The Directorate General for Maritime Affairs and Fisheries of the European Commission assisted by the European MSP Platform have organised a one day workshop which took place on the 11th of September 2018 at the University of Las Palmas, Gran Canaria, ES. The workshop provided participants with the opportunity to explore the development of MSP in the context of islands as well the challenges and opportunities that exist for sustainable blue growth. Participants learned about the experience of MSP in islands, including representation from islands of different status within the EU, from island nations such as Malta, to islands with some autonomy from mainland governments, such as Åland, Finland.
The objectives of the workshop included:
- Identifying common challenges and opportunities in developing and implementing MSP and delivering Blue Growth in island contexts
- Discussing the socio-economic and specific environmental pressures faced by island communities and the (potential) role of MSP and Blue Growth
- Highlighting good practices with MSP that could be applied to islands contexts
The workshop targets MSP Authorities, Local Municipalities and Community Groups, Blue Growth Sector representatives and other interested parties. The workshop consisted of presentations from relevant experts, panel discussions and two ineractive workshop sessions.
VASAB is an intergovernmental multilateral co-operation of 11 countries of the Baltic Sea Region in spatial planning and development, guided by the Conference of Ministers responsible for spatial planning and development, steered by the Committee on Spatial Planning and Development of the Baltic Sea Region (CSPD/BSR) composed of representatives of respective ministries and regional authorities (Germany, Russia). They have now launched a new website, which is very easy to use and features a dedicated MSP section.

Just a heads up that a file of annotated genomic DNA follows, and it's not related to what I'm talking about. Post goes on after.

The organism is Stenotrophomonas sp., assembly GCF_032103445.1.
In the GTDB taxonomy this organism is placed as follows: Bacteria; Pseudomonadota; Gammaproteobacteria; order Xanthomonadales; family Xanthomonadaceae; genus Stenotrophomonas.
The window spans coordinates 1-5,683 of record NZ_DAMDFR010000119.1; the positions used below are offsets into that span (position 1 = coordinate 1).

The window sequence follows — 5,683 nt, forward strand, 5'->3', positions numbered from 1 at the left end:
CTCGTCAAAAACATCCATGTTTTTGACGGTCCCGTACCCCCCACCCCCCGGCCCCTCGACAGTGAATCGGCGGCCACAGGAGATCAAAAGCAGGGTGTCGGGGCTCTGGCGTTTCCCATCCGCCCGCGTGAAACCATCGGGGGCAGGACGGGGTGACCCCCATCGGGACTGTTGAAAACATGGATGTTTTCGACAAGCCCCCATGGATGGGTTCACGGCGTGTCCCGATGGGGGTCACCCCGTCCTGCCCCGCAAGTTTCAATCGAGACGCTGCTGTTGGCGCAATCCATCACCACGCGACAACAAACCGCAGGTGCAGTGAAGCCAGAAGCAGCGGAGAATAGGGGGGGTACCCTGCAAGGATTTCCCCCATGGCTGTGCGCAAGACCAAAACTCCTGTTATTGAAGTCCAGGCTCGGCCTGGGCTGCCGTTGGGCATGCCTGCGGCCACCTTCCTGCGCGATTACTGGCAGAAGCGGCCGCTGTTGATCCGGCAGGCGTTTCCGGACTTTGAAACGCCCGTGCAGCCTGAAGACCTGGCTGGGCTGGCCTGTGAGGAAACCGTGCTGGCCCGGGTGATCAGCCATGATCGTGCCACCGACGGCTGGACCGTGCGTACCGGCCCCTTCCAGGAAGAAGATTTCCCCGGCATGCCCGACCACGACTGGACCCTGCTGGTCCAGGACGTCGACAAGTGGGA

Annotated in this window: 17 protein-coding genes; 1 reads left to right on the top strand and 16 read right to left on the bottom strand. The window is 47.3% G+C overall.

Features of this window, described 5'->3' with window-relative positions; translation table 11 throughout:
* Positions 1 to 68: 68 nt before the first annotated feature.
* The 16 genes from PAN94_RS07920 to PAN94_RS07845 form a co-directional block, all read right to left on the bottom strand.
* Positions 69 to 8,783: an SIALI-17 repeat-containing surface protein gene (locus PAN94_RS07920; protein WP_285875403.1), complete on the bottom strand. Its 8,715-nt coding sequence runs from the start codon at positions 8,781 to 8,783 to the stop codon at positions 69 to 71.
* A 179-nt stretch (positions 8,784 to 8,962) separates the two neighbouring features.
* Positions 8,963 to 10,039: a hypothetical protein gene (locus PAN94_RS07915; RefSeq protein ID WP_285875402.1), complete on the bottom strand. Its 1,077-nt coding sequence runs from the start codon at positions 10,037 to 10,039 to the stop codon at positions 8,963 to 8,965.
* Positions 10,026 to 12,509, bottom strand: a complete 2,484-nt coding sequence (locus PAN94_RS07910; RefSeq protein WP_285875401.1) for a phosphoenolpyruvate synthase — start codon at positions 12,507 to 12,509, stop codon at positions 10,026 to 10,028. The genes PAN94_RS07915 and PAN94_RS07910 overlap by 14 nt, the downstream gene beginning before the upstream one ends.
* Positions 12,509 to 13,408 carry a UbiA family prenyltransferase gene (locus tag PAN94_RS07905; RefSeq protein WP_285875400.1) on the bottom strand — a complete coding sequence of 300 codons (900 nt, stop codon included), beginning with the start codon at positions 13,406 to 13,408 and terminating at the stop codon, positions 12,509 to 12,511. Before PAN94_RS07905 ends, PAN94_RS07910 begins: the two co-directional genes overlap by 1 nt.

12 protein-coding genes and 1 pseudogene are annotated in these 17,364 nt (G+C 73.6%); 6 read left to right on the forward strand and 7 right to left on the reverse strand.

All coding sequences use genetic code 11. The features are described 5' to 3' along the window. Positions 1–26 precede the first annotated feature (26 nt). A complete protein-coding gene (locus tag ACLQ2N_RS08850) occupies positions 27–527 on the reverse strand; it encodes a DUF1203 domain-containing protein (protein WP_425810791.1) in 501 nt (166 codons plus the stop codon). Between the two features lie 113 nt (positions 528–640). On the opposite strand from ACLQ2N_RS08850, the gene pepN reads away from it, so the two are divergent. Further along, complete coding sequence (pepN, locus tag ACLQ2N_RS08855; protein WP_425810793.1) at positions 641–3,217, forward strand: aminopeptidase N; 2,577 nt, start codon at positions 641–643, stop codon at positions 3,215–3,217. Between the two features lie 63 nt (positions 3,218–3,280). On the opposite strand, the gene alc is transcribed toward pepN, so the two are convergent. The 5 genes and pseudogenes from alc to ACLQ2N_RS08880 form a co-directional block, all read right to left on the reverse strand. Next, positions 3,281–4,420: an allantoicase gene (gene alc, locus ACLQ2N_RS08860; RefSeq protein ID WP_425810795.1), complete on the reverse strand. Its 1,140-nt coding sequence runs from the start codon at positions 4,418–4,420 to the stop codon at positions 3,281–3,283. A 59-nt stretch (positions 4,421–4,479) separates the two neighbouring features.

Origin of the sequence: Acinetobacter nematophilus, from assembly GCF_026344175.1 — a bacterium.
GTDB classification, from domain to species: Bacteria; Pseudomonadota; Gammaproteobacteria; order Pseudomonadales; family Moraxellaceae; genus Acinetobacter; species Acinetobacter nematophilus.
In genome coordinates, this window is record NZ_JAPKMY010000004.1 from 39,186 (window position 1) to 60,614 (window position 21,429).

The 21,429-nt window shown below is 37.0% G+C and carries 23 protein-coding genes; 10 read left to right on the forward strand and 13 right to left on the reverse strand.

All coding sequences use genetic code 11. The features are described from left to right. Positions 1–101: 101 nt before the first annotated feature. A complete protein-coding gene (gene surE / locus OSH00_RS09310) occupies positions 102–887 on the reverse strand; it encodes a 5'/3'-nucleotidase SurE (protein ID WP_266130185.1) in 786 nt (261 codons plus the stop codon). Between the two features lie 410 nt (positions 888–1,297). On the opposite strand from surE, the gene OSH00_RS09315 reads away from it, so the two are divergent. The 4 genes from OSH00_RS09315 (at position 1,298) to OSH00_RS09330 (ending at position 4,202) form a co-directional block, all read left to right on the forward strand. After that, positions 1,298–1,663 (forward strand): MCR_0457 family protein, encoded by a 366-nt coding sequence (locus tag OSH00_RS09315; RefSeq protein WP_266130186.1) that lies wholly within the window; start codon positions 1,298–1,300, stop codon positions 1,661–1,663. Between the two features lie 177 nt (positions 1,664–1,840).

The purpose of the interim evaluation is to assess performance of and fine-tune the implementation of the direct management component of the European Maritime and Fisheries Fund (EMFF) for the current programming period 2014-2020. The online questionnaire takes about 10 minutes to complete and answers can be provided in all EU languages.
22 new sustainable blue projects have been pre-selected for funding by the European Commission under the EMFF, sharing €14.5 million. The grant agreements are currently being prepared for signature. These projects are the results of a selection made under a call for proposal launched to accelerate the deployment of a sustainable blue economy across the EU and the Mediterranean. They will work on the following topics: innovation (de-risking investment in demonstration projects), environment (fighting marine litter and restoring ecosystems), cooperation for a sustainable blue economy and better ocean governance in the Mediterranean sea basin. Demonstration projects are ontopics including innovative aquaculture feed, wave data from buoys, tidal wave turbines and wind turbine blade erosion, among others. Marine litter projects include topics such as litter from aquaculture and prevention of fishing gear. Five projects have also been approved on the topic of Blue Networks in the Mediterranean, and one project has been approved on the topic of restoring marine ecosystems in the Mediterranean.